Mzimba — The water sector in the country has had its fair share of challenges especially in supplying adequate and safe water to large sections of the population.
Increased population over the years has even worsened this challenge of inadequate water supply in most parts in the country.
Mzimba urban area in the northern region has not been spared from this challenge.
The district's water officer Khuta Mzguli says Mzimba has been perennially hit with the problem of dry taps because the old and small system cannot withstand the increased demand that has come with population boom.
The water system, run by Northern Region Water Board (NRWB), was instituted in 1950 targeting the small population of that time.
"The system isno longer effective because increase in population has heightened water demand for Mzimba Urban area," Mzguli observes
Households and public institutions have frequently bore the blunt of water shortage in Mzimba.
Mzimba South District Hospital is one of the institutions that at times struggle to provide quality health service because of water shortage challenge.
Hospital's district environmental health officer (DEHO) Bestido Nkhoma laments that the hospital faces serious challenges in its operations because of low water pressure or no supply at all.
"Hygiene and sanitation standards are often compromised and this puts the community at hospital premises at risk of various waterborne diseases," Nkhoma says.
But a new water project, called the Mzimba Integrated Urban Water and Sanitation, is expected to banish those challenges to the past. Thanks to a multibillion project that government is implementing through the Northern Region Water Board (NRWB).
Chairperson for Mbelwa District Council Fumu Mdolo - Pic by Ed-Grant Ndoza
The project, which is worth $22.85 million, is expected to upgrade and expand the old water supply system to improve water supply in Mzimba Urban Area.
Financial resources as loans from OPEC Fund for International Development (OFID) amounting to $14.5 million, African Development Bank (ADB) ($5 million) and a $3 million commitment from government is bankrolling the project.
Once completed, the project is expected to improve living condition of people in Mzimba urban area and other surrounding places, according to NRWB chief executive officer Titus Mtegha.
"The new water system will improve the health and livelihood people through improved access to potable water, hygiene and sanitation services," Mtegha says.
He adds that people will no longer experience erratic water supply once the system is running.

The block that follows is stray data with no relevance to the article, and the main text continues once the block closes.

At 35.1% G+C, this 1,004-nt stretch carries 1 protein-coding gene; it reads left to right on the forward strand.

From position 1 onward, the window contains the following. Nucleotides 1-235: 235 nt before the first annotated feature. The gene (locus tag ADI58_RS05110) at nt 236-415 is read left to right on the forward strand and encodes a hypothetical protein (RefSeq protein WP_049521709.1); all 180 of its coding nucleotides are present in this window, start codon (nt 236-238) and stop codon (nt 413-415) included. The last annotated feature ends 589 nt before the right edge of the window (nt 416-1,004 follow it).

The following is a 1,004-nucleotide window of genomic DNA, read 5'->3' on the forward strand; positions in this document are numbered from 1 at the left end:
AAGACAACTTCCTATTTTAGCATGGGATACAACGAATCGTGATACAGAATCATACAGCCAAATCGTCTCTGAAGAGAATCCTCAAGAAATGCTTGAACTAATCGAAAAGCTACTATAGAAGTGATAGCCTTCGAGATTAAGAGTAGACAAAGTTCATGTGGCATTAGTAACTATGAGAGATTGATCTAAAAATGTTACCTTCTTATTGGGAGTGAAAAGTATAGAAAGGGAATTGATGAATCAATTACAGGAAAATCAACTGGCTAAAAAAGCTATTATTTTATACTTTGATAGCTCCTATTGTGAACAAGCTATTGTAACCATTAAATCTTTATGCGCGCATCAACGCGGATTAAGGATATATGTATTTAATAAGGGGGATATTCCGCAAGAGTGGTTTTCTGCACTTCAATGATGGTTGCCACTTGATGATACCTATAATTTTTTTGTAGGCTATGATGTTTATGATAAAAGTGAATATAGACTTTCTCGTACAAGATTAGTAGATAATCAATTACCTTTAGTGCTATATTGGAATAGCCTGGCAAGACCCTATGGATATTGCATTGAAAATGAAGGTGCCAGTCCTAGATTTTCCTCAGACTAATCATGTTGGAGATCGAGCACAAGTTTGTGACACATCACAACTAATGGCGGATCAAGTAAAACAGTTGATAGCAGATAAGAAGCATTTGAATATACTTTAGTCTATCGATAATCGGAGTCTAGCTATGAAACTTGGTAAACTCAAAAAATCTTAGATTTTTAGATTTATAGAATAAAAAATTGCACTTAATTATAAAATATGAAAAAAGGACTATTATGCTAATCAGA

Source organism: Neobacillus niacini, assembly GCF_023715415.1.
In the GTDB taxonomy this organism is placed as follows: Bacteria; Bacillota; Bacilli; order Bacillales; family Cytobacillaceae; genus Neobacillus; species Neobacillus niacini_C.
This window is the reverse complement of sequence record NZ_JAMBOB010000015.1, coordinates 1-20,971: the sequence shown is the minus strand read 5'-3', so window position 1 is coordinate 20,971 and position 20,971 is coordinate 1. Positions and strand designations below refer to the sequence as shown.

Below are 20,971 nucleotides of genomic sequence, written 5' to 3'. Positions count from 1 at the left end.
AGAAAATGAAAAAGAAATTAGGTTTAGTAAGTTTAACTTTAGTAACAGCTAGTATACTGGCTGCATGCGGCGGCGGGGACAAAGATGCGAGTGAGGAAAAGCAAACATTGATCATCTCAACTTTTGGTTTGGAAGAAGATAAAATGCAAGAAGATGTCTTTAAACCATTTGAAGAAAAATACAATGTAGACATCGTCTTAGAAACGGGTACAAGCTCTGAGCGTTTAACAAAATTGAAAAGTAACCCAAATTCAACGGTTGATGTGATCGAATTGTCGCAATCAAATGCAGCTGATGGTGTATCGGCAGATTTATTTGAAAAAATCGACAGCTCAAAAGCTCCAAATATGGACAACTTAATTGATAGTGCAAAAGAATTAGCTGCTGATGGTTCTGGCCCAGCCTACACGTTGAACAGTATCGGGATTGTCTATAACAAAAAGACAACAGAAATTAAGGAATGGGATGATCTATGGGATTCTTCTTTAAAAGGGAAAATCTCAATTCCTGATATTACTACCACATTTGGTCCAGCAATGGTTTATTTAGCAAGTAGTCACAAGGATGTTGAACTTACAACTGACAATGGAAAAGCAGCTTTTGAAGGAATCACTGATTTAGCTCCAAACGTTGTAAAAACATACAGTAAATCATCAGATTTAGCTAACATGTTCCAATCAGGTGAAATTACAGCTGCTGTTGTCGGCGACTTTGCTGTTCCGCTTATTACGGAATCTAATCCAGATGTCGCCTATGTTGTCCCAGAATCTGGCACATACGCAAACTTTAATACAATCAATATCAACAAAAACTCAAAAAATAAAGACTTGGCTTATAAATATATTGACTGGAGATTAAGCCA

Work at the project site is progressing well to satisfaction of many including legislators.
Deputy chairperson of the Budget and Finance Committee of Parliament John Chikalimba and his committee recently visited the site and was left impressed with the pace and quality of the work.
"The quality of the project will withstand the test of time and benefit future generations without a problem," says Chikalimba adding that the country will get value for the financial resources it has invested in the projects.
In 2016, Parliament approved $14.5 million from OFID and $5 million from ADB, following the tabling of two loan authorization Bills in Parliament by Minister of Finance, Goodall Gondwe.
M'mbelwa District Council is thankful to government and NRWB for the water project which it describes as timely and crucial.
"People in Mzimba urban area have persevered for years without a reliable and permanent water source. Life was unbearable but now that is coming to an end," says council chairperson, Fumu Mdolo,
The chair, who also councilor for Kasito East Ward, says the council will support government in its transformative development agenda in Mzimba.
The upgraded water supply scheme is tapping water from Mzimba River, right inside Chikangawa Forest Reserve, 45 km South East of Mzimba Boma.
Among other infrastructure works at the site is construction of a magnificent weir (Dam) at the water source, which is now complete, according to Water and Sanitation Engineer, Jackson Mtungila.
To ensure that there is continuous water retention at the source, NRWB has planted 600,000 tree seedlings at the source to fortify the weir for sustainability of the whole water system.
Engineer Mtungila, who is also the Project Coordinator, says major project works currently underway include construction of a water treatment plant at Machecheta Area, a long Mzuzu- Lilongwe M1 Road.
Other works include the planting of seven tanks (reservoir) that in strategic areas of the urban area.
The new water supply system, which is targeting a population of 48,000 people, is expected to pump out a water volume of 12 million liters in a day.
The project, which started in April 2017, is expected to end in October this year.
President Professor Arthur Peter Mutharika launched the water project in May, 2017 by stating that his government is committed to ensuring that Malawians have sustainable access to safe and potable water
In reference to the Mzimba water project, President Mutharika said it is high time women stopped travelling long distances to draw water by having piped water at the doorstep
"For 31 years, the country has experienced water challenges where women travel long distances to access water but now that will be a thing of the past because of outlined planes to provide water to Malawians," Mutharika said.